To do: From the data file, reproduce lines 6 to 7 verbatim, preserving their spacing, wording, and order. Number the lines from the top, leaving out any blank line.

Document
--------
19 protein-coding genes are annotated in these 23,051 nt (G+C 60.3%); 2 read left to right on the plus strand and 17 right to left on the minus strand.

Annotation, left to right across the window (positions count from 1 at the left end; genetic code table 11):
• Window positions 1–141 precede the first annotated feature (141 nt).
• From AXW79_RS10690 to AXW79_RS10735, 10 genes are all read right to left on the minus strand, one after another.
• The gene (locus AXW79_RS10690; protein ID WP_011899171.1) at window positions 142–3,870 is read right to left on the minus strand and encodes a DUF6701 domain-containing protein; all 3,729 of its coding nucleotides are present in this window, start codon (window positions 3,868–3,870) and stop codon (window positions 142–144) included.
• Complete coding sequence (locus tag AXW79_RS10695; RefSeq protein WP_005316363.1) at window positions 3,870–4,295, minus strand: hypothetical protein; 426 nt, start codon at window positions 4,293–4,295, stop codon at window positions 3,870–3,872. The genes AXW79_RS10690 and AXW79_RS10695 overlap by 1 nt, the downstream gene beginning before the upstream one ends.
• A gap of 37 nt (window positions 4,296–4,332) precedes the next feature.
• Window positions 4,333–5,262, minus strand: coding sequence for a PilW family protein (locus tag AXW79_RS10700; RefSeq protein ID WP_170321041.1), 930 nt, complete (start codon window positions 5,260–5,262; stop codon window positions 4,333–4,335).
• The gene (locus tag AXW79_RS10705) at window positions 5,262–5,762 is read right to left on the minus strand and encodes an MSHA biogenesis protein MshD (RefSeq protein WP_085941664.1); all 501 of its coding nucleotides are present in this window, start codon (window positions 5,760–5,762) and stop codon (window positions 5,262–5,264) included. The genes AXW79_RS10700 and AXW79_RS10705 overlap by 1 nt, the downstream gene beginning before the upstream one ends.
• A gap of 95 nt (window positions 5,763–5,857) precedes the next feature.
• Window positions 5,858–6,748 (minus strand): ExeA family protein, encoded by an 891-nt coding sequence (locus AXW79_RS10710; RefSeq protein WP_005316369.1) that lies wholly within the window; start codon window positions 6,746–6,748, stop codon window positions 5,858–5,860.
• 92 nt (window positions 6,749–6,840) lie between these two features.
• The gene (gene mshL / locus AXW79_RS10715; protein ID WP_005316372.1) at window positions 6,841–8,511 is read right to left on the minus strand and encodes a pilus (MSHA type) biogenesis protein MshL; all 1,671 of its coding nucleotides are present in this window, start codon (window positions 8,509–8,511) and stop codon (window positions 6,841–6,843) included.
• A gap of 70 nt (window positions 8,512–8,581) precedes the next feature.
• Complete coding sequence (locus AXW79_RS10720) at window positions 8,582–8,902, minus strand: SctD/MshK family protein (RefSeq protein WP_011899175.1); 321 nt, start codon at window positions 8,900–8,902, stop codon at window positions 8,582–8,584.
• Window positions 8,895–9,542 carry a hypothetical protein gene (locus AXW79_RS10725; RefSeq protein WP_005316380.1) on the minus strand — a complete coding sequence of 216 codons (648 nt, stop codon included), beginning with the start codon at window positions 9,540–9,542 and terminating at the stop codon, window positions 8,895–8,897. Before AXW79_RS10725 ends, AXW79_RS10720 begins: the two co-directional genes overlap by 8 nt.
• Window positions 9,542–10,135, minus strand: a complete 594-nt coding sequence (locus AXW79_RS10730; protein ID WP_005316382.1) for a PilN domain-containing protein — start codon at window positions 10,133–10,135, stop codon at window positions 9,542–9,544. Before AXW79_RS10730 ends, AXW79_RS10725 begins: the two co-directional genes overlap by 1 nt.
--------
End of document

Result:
• Complete coding sequence (locus tag AXW79_RS10695; RefSeq protein WP_005316363.1) at window positions 3,870–4,295, minus strand: hypothetical protein; 426 nt, start codon at window positions 4,293–4,295, stop codon at window positions 3,870–3,872. The genes AXW79_RS10690 and AXW79_RS10695 overlap by 1 nt, the downstream gene beginning before the upstream one ends.
• A gap of 37 nt (window positions 4,296–4,332) precedes the next feature.